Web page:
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Europe remains the dominant market for UK exports and imports of services

Growth in UK imports of services from Europe subdued in 2011, a possible result of economic difficulties in the euro zone

The latest estimates released on International Trade in Services (ITIS) indicate that Europe has continued to be the dominant market for both UK exports and imports of services. These services are defined as intangible commodities such as the provision of legal services from overseas.

ITIS figures published in February 2013 show that:

  • Total UK exports of services increased from £89.5 billion in 2010 to £97.3 billion in 2011.

  • Total UK imports of services increased from £42.1 billion in 2010 to £43.6 billion in 2011.

Europe now accounts for 50% of the total value of UK exports of services and 51% of the total value of UK imports of services.

Percentage contributions to total exports/imports

Percentage contributions to total exports/imports

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UK exports of services to Europe

The top five countries for UK exports of services in 2011 were:

  • Irish Republic (£6.1 billion)

  • Switzerland (£6.0 billion)

  • Germany (£5.5 billion)

  • Netherlands (£4.8 billion)

  • France (£4.1 billion)

Switzerland headed this list in 2009 and 2010, but has been displaced by the Irish Republic, which had UK exports of services valued at £6.1 billion in 2011 compared to £5.4 billion in 2010, an increase of 13%.

Why is the UK exporting more services to the Irish Republic?

A key reason for this increase may be the growth seen in the Irish Republic’s economy in 2011. The annual GDP growth rate for the Irish Republic increased from -0.8% in 2010 to 1.4% in 2011 (Central Statistics Office Ireland). This growth may signal an economic recovery and could put the Irish Republic in a more stable financial position to increase trade with the UK.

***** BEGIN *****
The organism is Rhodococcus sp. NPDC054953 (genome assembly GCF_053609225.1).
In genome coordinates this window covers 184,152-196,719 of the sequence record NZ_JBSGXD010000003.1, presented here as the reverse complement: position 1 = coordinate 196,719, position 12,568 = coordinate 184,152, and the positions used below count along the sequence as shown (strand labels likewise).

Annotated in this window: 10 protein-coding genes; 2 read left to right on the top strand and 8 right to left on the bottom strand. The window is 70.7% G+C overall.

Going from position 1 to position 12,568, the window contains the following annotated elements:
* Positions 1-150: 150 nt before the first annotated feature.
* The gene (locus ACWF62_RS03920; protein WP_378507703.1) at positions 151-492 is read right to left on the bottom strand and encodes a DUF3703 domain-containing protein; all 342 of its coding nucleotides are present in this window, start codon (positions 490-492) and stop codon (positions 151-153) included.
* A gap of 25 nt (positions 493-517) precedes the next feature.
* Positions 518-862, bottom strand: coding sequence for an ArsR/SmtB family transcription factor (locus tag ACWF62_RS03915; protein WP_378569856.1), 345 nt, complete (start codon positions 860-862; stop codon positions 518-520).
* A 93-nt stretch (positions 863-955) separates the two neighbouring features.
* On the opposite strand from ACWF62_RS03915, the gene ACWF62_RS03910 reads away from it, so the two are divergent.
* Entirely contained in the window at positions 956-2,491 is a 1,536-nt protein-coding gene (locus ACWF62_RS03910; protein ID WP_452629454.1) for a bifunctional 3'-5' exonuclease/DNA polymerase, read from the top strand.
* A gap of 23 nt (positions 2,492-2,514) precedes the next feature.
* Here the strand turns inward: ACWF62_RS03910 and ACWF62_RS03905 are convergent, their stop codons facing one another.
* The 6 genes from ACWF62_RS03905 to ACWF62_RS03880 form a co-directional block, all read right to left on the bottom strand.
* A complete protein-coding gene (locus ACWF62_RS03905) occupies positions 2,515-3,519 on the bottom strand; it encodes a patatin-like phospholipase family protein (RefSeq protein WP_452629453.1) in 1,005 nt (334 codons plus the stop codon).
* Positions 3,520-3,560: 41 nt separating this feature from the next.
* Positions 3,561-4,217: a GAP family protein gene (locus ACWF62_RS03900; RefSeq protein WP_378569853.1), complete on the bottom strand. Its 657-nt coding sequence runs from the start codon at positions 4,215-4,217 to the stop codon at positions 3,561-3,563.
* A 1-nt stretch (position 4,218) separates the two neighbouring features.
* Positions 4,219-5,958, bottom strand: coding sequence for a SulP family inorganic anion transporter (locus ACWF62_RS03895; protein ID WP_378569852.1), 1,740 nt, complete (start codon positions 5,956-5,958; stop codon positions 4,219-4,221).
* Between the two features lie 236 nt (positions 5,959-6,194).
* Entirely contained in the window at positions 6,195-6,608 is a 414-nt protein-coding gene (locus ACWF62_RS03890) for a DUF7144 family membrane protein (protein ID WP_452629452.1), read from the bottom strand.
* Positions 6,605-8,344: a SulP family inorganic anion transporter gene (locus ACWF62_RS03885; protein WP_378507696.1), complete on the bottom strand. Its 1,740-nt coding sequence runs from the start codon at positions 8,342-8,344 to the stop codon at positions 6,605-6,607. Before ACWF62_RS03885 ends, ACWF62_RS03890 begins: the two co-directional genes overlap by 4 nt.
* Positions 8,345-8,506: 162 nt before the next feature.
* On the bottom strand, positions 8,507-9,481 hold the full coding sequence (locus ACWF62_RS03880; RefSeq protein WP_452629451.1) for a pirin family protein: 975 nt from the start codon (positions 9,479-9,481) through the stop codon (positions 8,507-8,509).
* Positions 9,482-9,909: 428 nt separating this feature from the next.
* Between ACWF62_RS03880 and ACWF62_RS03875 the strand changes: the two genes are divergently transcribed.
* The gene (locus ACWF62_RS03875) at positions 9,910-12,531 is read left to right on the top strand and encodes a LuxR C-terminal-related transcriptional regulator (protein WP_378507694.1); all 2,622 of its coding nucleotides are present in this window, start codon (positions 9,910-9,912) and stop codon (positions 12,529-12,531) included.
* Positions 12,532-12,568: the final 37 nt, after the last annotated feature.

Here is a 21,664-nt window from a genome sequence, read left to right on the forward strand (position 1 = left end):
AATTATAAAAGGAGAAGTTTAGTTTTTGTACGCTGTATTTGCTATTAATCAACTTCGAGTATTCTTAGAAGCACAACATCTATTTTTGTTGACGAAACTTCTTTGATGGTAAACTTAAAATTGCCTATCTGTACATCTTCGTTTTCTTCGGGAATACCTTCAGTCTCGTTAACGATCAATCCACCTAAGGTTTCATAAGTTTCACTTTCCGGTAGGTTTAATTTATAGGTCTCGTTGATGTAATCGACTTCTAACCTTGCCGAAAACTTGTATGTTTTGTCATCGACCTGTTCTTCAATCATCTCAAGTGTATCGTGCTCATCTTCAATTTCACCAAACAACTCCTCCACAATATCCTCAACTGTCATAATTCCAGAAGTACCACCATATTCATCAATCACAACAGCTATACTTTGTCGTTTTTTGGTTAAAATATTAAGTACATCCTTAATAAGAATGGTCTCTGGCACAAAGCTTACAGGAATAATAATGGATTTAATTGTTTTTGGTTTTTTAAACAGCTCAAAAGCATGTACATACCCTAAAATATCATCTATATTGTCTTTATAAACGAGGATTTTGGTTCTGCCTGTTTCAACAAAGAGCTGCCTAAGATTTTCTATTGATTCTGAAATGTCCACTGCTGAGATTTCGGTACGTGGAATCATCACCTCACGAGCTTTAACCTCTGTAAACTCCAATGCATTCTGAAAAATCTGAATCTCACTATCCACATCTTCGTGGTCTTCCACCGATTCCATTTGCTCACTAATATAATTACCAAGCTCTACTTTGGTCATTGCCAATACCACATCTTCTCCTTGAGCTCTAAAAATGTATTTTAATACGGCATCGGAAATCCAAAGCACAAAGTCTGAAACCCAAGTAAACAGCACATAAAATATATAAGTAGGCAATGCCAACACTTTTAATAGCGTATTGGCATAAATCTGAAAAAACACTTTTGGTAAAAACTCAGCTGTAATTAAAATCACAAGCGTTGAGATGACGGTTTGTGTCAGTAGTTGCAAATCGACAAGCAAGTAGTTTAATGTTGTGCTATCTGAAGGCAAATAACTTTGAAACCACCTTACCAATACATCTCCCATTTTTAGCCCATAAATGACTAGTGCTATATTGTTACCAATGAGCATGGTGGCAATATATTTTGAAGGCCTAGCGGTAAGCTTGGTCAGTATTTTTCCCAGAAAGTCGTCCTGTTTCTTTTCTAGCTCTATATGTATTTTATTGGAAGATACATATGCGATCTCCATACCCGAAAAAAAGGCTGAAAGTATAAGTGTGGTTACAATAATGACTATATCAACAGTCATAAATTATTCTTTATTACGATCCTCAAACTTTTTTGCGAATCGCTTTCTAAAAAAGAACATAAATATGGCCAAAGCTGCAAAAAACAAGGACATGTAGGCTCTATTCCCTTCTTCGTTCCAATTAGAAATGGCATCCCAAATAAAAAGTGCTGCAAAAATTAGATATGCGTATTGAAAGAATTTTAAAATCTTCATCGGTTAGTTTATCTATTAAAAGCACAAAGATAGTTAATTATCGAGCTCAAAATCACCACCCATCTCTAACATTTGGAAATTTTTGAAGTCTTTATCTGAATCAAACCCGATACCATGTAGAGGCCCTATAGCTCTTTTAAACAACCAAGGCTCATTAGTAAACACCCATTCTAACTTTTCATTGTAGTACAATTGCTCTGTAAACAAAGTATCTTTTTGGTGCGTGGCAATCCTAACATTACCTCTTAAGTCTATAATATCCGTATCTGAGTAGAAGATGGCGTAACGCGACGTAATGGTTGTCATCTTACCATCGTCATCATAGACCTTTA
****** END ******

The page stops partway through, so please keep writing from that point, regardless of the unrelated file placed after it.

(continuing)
UK imports of services from Europe

The top five countries for UK imports of services in 2011 were:

  • Germany (£3.8 billion)

  • France (£3.4 billion)

  • Irish Republic (£1.9 billion)

  • Netherlands (£1.5 billion)

  • Sweden (£1.4 billion)

The 2011 figures show that the UK continues to turn to Germany over other European countries for its imports of services. This is despite the value of UK imports of services from Germany decreasing by 9% in 2011. Meanwhile, UK imports of services from France increased by 14%.

Sweden has also shown strong growth with regards to UK imports of services, which increased 26% in 2011, placing it just above Switzerland on the list.  

How do these numbers compare over time?

UK exports of services to Europe have increased at a steady rate with the 2011 value of £48.9 billion being almost double the 2005 value of £26.7 billion. In comparison, UK imports of services from Europe have experienced more laboured growth in recent years, with growth remaining relatively static.

Total UK imports and exports of services to Europe, 2005-2011

Total UK imports and exports of services to Europe, 2005-2011

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So what do these figures indicate?

The figures show that the long-term trend of the UK exporting more services than it imports has continued, and that the majority of the UK’s exports of services are destined for Europe. The close proximity of European Union countries to the UK explains in part why many UK exports end up in Europe. But what explains the subdued growth of UK imports from Europe from 2010 onwards?

The year 2010 was one of recovery for the UK economy with the annual GDP growth rate increasing from -4.0% in 2009 to 1.8%. Although the growth rate was typically much lower than pre-2008 levels, it was heading in the right direction. There were, however, still problems in the euro zone, with the debt crisis in Greece, Italy’s downgraded credit status and falling world stock markets creating political and economic uncertainty.

These factors, coupled with the UK importing more services from stronger markets such as Asia, may have contributed to the UK trading with Europe with an air of caution, stemming the growth seen in imports from 2010.

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Categories: Economy, National Accounts, Balance of Payments, Current Accounts for Balance of Payments, Trade in Services on Current Account, Business and Energy, Businesses, International Trade, International Trade in Services
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